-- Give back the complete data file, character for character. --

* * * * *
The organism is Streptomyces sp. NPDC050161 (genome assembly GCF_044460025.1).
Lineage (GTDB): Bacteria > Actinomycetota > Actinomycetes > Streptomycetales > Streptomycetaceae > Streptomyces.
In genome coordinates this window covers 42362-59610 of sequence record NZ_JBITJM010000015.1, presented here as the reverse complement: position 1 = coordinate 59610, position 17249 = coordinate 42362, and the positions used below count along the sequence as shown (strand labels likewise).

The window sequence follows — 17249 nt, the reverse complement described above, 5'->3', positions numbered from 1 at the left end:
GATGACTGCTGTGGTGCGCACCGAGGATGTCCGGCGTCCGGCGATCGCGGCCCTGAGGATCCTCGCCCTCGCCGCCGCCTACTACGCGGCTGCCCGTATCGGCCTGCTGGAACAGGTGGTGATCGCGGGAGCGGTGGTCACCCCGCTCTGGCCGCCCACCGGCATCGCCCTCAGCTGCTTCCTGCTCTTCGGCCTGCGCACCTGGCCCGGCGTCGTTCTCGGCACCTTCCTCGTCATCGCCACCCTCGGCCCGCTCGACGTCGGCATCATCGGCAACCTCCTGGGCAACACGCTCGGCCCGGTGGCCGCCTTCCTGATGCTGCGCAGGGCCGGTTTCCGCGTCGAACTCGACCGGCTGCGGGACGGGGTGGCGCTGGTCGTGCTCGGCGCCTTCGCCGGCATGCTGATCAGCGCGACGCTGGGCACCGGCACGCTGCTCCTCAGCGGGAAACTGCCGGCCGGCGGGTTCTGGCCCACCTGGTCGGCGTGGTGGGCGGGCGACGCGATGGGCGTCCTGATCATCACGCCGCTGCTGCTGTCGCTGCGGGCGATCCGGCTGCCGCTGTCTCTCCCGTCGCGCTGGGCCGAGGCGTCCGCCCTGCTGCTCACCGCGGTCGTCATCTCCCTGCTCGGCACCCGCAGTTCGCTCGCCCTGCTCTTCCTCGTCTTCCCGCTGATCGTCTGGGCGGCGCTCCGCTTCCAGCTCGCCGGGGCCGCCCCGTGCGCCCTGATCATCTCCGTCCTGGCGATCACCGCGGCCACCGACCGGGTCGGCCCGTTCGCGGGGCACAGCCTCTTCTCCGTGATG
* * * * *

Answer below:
The organism is Streptomyces sp. NPDC050161 (genome assembly GCF_044460025.1).
Lineage (GTDB): Bacteria > Actinomycetota > Actinomycetes > Streptomycetales > Streptomycetaceae > Streptomyces.
In genome coordinates this window covers 42362-59610 of sequence record NZ_JBITJM010000015.1, presented here as the reverse complement: position 1 = coordinate 59610, position 17249 = coordinate 42362, and the positions used below count along the sequence as shown (strand labels likewise).

The window sequence follows — 17249 nt, the reverse complement described above, 5'->3', positions numbered from 1 at the left end:
GATGACTGCTGTGGTGCGCACCGAGGATGTCCGGCGTCCGGCGATCGCGGCCCTGAGGATCCTCGCCCTCGCCGCCGCCTACTACGCGGCTGCCCGTATCGGCCTGCTGGAACAGGTGGTGATCGCGGGAGCGGTGGTCACCCCGCTCTGGCCGCCCACCGGCATCGCCCTCAGCTGCTTCCTGCTCTTCGGCCTGCGCACCTGGCCCGGCGTCGTTCTCGGCACCTTCCTCGTCATCGCCACCCTCGGCCCGCTCGACGTCGGCATCATCGGCAACCTCCTGGGCAACACGCTCGGCCCGGTGGCCGCCTTCCTGATGCTGCGCAGGGCCGGTTTCCGCGTCGAACTCGACCGGCTGCGGGACGGGGTGGCGCTGGTCGTGCTCGGCGCCTTCGCCGGCATGCTGATCAGCGCGACGCTGGGCACCGGCACGCTGCTCCTCAGCGGGAAACTGCCGGCCGGCGGGTTCTGGCCCACCTGGTCGGCGTGGTGGGCGGGCGACGCGATGGGCGTCCTGATCATCACGCCGCTGCTGCTGTCGCTGCGGGCGATCCGGCTGCCGCTGTCTCTCCCGTCGCGCTGGGCCGAGGCGTCCGCCCTGCTGCTCACCGCGGTCGTCATCTCCCTGCTCGGCACCCGCAGTTCGCTCGCCCTGCTCTTCCTCGTCTTCCCGCTGATCGTCTGGGCGGCGCTCCGCTTCCAGCTCGCCGGGGCCGCCCCGTGCGCCCTGATCATCTCCGTCCTGGCGATCACCGCGGCCACCGACCGGGTCGGCCCGTTCGCGGGGCACAGCCTCTTCTCCGTGATG